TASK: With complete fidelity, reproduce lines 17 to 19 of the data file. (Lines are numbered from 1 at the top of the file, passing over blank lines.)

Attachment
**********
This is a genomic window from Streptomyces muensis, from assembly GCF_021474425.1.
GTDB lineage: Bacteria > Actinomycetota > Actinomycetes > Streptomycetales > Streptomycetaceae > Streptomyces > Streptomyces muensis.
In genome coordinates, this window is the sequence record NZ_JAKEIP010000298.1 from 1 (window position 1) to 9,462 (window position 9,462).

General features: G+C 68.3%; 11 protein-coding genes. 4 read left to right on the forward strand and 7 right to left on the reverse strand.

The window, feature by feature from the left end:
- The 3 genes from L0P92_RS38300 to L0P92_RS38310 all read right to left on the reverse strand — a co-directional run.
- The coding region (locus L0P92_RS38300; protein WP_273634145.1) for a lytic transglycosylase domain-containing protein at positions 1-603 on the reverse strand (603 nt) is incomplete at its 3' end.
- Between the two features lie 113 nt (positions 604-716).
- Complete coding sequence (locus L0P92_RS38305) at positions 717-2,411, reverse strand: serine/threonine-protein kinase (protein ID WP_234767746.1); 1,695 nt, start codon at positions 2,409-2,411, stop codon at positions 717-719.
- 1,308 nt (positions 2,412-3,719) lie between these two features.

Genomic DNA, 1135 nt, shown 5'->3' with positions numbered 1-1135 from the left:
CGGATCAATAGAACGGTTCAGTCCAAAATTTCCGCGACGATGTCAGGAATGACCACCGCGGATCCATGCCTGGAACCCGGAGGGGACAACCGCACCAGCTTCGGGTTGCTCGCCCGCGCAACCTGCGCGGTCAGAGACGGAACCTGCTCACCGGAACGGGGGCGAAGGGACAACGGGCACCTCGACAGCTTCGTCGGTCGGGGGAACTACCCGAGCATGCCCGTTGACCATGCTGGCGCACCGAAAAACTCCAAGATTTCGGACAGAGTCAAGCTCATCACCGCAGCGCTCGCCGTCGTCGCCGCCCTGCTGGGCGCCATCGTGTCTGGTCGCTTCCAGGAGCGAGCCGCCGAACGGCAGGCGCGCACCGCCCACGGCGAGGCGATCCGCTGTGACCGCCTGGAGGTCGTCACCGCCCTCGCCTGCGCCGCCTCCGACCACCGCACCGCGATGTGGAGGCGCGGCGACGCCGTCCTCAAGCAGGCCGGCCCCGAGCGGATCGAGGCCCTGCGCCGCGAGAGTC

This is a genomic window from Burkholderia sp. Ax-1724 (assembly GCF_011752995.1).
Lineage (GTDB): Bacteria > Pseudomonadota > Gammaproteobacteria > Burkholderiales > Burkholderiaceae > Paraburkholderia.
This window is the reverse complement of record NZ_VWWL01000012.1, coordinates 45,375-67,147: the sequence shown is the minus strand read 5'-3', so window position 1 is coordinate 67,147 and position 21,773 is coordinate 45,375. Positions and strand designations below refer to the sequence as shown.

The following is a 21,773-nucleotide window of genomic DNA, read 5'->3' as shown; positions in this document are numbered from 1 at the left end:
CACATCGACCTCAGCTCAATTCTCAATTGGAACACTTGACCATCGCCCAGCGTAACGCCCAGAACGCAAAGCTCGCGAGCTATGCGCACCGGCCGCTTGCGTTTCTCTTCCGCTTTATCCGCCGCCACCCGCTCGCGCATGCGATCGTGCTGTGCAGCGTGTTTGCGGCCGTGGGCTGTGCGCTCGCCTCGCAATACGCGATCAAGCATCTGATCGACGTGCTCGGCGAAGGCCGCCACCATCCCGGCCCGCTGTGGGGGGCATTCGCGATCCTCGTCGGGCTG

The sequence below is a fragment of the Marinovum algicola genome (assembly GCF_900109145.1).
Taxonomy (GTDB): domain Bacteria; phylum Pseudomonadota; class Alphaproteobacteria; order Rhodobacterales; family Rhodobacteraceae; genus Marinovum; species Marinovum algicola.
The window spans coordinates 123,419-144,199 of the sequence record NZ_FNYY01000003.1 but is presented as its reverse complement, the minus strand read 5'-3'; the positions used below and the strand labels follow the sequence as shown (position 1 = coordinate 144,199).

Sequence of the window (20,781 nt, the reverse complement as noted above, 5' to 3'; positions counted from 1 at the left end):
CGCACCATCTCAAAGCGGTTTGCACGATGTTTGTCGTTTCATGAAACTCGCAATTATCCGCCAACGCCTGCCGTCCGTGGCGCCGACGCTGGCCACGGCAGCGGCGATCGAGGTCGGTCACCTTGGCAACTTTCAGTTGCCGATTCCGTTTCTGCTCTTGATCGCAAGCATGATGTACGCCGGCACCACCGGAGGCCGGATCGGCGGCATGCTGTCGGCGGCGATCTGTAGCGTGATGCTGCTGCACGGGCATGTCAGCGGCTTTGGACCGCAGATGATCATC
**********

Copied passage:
CACATCGACCTCAGCTCAATTCTCAATTGGAACACTTGACCATCGCCCAGCGTAACGCCCAGAACGCAAAGCTCGCGAGCTATGCGCACCGGCCGCTTGCGTTTCTCTTCCGCTTTATCCGCCGCCACCCGCTCGCGCATGCGATCGTGCTGTGCAGCGTGTTTGCGGCCGTGGGCTGTGCGCTCGCCTCGCAATACGCGATCAAGCATCTGATCGACGTGCTCGGCGAAGGCCGCCACCATCCCGGCCCGCTGTGGGGGGCATTCGCGATCCTCGTCGGGCTG

The sequence below is a fragment of the Marinovum algicola genome (assembly GCF_900109145.1).
Taxonomy (GTDB): domain Bacteria; phylum Pseudomonadota; class Alphaproteobacteria; order Rhodobacterales; family Rhodobacteraceae; genus Marinovum; species Marinovum algicola.